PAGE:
|Residential units in Napa, near river|
With most of my recent posts, I’ve been attempting to convince people to attend upcoming free public meetings, hosted by the Urban Community Partnership, at which StrongTowns and Urban3 will talk about financially sustainable cities. The meetings will start on Tuesday evening, January 19, in Santa Rosa. With the meetings nearly upon us, I probably can’t do much more to convince folks to attend.
But for anyone still on the fence, I’ll note that the meeting details, a link to the RSVP site, and links to most of my posts about StrongTowns can be found here.
However, the expected content of the meetings remains very much in my head.
Today, I’ll write about a topic that may be useful to those attending the meetings, an aspect of urbanism that seems to puzzle many.
About a year ago, I offered the following dual definition for “urbanism”:
(1) The study, promotion, and implementation of development concepts for settings that are significantly denser in residential, working, and commercial opportunities than rural or suburban locations.
(2) The advocacy of concepts for (1) that meet beneficial goals such as improved walkability, reduced energy consumption, stronger social networks, more stable municipal finances, or other identified positive outcomes.
It’s not a perfect definition. As I look at it today, I see several changes that I’d still make. But it’s a reasonable starting point. And not once does it mention density. Which may seem puzzling because many people try to equate urbanism and density.
Rarely does a month pass without someone saying to me “I don’t support urbanism because I don’t like density.”
It’s a statement that’s based on a fundamental misunderstanding of urbanist reasoning. It also leaves the speaker in an awkward position. I’ll deal with the two in order.
Every urbanist probably has their own unique ranking of the beneficial goals that urbanism tries to attain. For me, there are a big three that fall in the following order.
The first is environmental. Even more than municipal finances, slowing the progress of climate change seems the defining challenge of our time. With energy use being the primary cause of climate change and with over half of all energy going toward transportation and buildings, those are two seem the prime targets for conservation, conservation that can be accomplished by more shared walls, smaller homes with the community serving as a shared living room, and more opportunity to live daily on foot or on bicycle, all of which are accomplished by density.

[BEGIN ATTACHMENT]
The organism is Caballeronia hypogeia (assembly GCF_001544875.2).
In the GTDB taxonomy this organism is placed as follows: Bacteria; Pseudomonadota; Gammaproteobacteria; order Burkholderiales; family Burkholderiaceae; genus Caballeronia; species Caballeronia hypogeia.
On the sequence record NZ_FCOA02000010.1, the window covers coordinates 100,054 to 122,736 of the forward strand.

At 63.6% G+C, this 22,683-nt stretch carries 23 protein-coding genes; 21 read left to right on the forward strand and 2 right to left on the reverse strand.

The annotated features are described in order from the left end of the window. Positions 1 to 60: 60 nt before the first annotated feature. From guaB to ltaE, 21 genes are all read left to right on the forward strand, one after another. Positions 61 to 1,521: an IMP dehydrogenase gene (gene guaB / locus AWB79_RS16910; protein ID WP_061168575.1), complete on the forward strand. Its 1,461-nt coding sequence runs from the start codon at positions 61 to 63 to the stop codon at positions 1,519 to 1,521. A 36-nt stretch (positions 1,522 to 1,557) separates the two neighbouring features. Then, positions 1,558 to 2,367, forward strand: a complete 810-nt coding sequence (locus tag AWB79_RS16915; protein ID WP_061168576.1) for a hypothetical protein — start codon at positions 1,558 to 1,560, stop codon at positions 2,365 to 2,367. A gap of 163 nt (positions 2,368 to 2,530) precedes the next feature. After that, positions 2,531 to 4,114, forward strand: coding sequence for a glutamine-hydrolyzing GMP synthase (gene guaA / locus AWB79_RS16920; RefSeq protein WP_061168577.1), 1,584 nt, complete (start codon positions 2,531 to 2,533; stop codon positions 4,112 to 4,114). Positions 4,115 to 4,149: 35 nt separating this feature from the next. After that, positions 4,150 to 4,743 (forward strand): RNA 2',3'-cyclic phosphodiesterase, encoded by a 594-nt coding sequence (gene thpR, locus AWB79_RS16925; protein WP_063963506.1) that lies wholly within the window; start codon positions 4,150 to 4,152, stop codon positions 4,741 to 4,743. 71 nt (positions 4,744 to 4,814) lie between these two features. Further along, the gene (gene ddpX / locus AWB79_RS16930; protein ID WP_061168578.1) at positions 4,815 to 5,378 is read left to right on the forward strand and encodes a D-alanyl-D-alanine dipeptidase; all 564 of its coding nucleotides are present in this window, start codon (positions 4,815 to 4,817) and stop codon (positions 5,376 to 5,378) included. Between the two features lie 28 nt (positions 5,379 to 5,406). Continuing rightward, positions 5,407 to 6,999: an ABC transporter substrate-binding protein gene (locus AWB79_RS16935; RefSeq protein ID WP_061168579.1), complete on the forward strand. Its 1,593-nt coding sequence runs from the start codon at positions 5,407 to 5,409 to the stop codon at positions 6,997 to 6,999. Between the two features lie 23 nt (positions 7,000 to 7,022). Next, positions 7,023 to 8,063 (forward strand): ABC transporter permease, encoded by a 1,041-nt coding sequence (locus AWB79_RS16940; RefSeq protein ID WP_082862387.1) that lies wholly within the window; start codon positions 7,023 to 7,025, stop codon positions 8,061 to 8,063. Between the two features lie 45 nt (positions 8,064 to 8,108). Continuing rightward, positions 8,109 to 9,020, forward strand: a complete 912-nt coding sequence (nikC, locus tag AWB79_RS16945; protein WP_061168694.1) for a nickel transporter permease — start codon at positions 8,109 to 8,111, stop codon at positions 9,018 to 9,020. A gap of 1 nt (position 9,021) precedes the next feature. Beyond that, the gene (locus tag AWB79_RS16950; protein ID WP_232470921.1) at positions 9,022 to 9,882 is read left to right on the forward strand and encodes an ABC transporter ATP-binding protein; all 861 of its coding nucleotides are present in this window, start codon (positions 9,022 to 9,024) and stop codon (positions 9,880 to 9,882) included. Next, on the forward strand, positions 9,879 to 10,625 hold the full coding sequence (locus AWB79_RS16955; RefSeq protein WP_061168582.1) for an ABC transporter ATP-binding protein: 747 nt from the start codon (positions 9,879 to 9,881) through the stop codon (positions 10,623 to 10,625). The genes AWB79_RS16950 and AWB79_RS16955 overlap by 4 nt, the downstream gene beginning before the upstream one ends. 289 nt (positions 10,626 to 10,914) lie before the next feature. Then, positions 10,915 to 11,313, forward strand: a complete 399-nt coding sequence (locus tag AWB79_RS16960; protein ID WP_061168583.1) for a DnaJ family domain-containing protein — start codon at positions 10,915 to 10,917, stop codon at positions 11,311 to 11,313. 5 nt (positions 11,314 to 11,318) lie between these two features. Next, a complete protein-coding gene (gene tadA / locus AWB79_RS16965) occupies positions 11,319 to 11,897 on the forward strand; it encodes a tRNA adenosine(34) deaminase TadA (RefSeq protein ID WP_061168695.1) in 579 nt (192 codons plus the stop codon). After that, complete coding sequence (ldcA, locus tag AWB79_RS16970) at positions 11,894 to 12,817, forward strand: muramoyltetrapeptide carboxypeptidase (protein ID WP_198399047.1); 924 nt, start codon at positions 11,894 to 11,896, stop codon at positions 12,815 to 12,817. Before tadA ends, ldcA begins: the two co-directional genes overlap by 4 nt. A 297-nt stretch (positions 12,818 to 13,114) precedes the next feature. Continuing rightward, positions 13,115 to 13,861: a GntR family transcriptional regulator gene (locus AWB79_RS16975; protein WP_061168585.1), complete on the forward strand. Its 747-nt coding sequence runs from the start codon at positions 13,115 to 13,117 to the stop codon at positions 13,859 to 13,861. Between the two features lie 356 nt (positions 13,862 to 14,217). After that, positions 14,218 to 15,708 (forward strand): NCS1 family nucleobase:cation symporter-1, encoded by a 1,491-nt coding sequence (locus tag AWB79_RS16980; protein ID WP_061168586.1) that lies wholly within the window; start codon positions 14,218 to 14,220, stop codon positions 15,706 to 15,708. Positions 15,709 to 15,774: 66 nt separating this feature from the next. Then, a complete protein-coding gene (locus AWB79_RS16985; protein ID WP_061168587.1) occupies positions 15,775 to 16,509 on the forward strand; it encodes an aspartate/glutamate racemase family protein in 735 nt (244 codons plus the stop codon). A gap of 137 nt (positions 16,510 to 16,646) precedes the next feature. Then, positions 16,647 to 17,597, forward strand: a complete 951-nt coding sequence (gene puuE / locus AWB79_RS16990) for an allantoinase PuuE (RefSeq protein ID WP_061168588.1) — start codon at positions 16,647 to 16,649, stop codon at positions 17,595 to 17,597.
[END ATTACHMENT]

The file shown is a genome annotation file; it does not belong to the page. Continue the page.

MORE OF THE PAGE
So my first goal of urbanism isn’t density, it’s energy conservation. But it turns out that density is the best route to that goal.
My next goal is sustainable municipal finance, particularly on the infrastructure maintenance issue. And the key factor in raising sufficient property tax revenue to maintain infrastructure is the ratio of assessed value to infrastructure. Put more residents on the same length of street, water main, sewer, and storm drain and that ratio is improved, so density is once again a key factor.
So my second goal of urbanism isn’t density, it’s better municipal finances. But it turns out again that density is a good route to that goal.
My third goal is social. I find it satisfying to walk out my front door knowing that groceries are a half block to my right, that the screw needed to repair a broken railing is a block to my left, and that my dentist and accountant can be reached by a bus that stops right in front of me. I find it a more satisfying to live my days encountering other people by brushing shoulders against them rather than viewing each other through windshields.
But the only way for the businesses to survive in walkable settings is for enough folks to live within walkable range to sustain them.
So my third and final goal of urbanism isn’t density, it’s a social setting that feels right to me. And it turns out yet again that density is a good route to that goal.
The pattern should be obvious. Urbanism isn’t density. Urbanism is other laudable goals and density just happens to be the consistent path to those goals.
Being against urbanism because one doesn’t like density is like being against financial planning because one doesn’t like saving. Saving is only a path to the real goals of financial planning, such as home purchase, college expenses, and secure retirement. And density is only a path to the real goals of slowing climate change, improving municipal finances, and making better social settings.
And that gets us to the awkwardness of arguing urbanism using the density argument. It leaves the speaker in the position of arguing against combating climate change, sustainable municipal finances, and stronger social connections. Sure, one can argue for mandatory conversion to electrical vehicles, higher property tax rates, and more parks, but those are three tough and probably unwinnable arguments to make.
It’s easier to become an urbanist and to look for ways to make density more palatable.
Next time, I’ll return to a topic I’d hoped to cover before the New Year, a plan that was derailed when the StrongTowns visit claimed my attention. I’ll write about the urbanist organizations that get my support and might be worthy of yours.
As always, your questions or comments will be appreciated. Please comment below or email me. And thanks for reading. - Dave Alden (firstname.lastname@example.org)